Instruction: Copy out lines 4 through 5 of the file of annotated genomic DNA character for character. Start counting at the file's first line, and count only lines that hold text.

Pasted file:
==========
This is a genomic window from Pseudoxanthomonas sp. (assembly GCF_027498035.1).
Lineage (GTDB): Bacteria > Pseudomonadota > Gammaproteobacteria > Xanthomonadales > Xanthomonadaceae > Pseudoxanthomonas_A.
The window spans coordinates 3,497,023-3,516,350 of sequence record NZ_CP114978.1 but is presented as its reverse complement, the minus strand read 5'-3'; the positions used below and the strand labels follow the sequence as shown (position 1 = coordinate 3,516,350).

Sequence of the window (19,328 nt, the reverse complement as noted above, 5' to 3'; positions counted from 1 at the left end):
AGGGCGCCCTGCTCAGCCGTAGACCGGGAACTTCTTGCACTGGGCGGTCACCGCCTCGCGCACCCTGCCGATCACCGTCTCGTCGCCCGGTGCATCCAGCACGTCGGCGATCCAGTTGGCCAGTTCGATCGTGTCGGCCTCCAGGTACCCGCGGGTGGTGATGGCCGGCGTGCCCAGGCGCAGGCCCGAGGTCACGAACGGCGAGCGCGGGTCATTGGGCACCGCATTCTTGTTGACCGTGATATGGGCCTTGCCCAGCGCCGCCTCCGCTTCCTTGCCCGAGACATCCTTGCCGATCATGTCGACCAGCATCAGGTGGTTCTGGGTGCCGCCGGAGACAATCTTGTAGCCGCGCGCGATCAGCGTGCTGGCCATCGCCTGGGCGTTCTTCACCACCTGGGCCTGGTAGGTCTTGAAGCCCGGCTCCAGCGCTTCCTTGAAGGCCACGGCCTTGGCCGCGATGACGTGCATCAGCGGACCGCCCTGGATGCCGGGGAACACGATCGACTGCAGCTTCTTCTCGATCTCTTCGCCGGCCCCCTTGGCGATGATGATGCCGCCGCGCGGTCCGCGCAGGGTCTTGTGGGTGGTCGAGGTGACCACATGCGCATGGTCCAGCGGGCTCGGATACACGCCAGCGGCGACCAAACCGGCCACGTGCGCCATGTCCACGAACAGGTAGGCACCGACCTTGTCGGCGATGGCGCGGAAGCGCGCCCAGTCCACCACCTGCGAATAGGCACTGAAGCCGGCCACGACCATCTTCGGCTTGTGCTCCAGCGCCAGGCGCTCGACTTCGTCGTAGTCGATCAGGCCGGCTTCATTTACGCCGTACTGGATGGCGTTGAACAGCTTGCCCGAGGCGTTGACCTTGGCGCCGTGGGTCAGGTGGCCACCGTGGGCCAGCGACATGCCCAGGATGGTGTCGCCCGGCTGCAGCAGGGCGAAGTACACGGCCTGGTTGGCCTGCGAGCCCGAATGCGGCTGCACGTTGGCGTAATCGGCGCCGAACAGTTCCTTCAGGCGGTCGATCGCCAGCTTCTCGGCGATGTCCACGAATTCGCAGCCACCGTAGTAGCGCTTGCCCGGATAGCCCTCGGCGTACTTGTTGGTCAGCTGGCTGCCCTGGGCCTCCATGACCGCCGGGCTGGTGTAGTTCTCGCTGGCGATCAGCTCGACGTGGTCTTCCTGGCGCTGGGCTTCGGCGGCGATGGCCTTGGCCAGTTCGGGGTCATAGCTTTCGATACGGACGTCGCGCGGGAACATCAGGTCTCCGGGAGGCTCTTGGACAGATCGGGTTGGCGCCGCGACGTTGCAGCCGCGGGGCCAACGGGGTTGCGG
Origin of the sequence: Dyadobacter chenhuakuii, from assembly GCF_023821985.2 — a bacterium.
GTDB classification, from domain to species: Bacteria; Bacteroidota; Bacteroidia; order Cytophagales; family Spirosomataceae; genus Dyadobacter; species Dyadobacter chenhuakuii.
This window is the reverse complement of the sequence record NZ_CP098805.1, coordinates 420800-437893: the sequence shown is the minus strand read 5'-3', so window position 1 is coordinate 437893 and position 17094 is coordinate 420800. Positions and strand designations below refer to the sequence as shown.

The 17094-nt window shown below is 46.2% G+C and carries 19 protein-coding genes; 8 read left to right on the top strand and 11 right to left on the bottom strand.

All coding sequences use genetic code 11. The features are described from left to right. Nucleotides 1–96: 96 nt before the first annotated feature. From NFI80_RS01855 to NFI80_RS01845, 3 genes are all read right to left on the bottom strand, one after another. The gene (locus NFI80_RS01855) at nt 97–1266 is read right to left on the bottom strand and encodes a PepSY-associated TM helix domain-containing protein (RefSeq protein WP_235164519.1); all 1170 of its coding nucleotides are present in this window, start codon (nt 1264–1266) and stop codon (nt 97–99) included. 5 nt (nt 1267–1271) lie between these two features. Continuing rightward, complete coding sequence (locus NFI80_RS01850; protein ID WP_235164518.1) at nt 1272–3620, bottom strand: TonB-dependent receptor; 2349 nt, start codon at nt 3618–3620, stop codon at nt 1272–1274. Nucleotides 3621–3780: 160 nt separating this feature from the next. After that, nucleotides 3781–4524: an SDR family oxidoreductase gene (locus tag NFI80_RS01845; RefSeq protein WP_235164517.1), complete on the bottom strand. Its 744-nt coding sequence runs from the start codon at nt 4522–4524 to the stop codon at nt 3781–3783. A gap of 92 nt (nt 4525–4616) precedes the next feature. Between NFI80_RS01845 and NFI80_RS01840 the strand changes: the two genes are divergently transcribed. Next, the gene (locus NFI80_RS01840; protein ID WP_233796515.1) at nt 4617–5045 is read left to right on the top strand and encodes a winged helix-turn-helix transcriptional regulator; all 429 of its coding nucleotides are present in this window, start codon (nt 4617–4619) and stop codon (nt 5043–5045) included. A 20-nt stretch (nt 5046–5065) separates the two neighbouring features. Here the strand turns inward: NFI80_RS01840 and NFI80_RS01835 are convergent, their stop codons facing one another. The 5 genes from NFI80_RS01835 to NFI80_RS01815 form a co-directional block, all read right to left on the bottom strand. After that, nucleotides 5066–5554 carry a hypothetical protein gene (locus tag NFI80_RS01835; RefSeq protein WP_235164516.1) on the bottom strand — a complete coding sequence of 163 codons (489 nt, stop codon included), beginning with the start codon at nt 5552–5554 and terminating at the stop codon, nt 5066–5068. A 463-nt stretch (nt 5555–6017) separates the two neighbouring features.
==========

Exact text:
Sequence of the window (19,328 nt, the reverse complement as noted above, 5' to 3'; positions counted from 1 at the left end):
AGGGCGCCCTGCTCAGCCGTAGACCGGGAACTTCTTGCACTGGGCGGTCACCGCCTCGCGCACCCTGCCGATCACCGTCTCGTCGCCCGGTGCATCCAGCACGTCGGCGATCCAGTTGGCCAGTTCGATCGTGTCGGCCTCCAGGTACCCGCGGGTGGTGATGGCCGGCGTGCCCAGGCGCAGGCCCGAGGTCACGAACGGCGAGCGCGGGTCATTGGGCACCGCATTCTTGTTGACCGTGATATGGGCCTTGCCCAGCGCCGCCTCCGCTTCCTTGCCCGAGACATCCTTGCCGATCATGTCGACCAGCATCAGGTGGTTCTGGGTGCCGCCGGAGACAATCTTGTAGCCGCGCGCGATCAGCGTGCTGGCCATCGCCTGGGCGTTCTTCACCACCTGGGCCTGGTAGGTCTTGAAGCCCGGCTCCAGCGCTTCCTTGAAGGCCACGGCCTTGGCCGCGATGACGTGCATCAGCGGACCGCCCTGGATGCCGGGGAACACGATCGACTGCAGCTTCTTCTCGATCTCTTCGCCGGCCCCCTTGGCGATGATGATGCCGCCGCGCGGTCCGCGCAGGGTCTTGTGGGTGGTCGAGGTGACCACATGCGCATGGTCCAGCGGGCTCGGATACACGCCAGCGGCGACCAAACCGGCCACGTGCGCCATGTCCACGAACAGGTAGGCACCGACCTTGTCGGCGATGGCGCGGAAGCGCGCCCAGTCCACCACCTGCGAATAGGCACTGAAGCCGGCCACGACCATCTTCGGCTTGTGCTCCAGCGCCAGGCGCTCGACTTCGTCGTAGTCGATCAGGCCGGCTTCATTTACGCCGTACTGGATGGCGTTGAACAGCTTGCCCGAGGCGTTGACCTTGGCGCCGTGGGTCAGGTGGCCACCGTGGGCCAGCGACATGCCCAGGATGGTGTCGCCCGGCTGCAGCAGGGCGAAGTACACGGCCTGGTTGGCCTGCGAGCCCGAATGCGGCTGCACGTTGGCGTAATCGGCGCCGAACAGTTCCTTCAGGCGGTCGATCGCCAGCTTCTCGGCGATGTCCACGAATTCGCAGCCACCGTAGTAGCGCTTGCCCGGATAGCCCTCGGCGTACTTGTTGGTCAGCTGGCTGCCCTGGGCCTCCATGACCGCCGGGCTGGTGTAGTTCTCGCTGGCGATCAGCTCGACGTGGTCTTCCTGGCGCTGGGCTTCGGCGGCGATGGCCTTGGCCAGTTCGGGGTCATAGCTTTCGATACGGACGTCGCGCGGGAACATCAGGTCTCCGGGAGGCTCTTGGACAGATCGGGTTGGCGCCGCGACGTTGCAGCCGCGGGGCCAACGGGGTTGCGG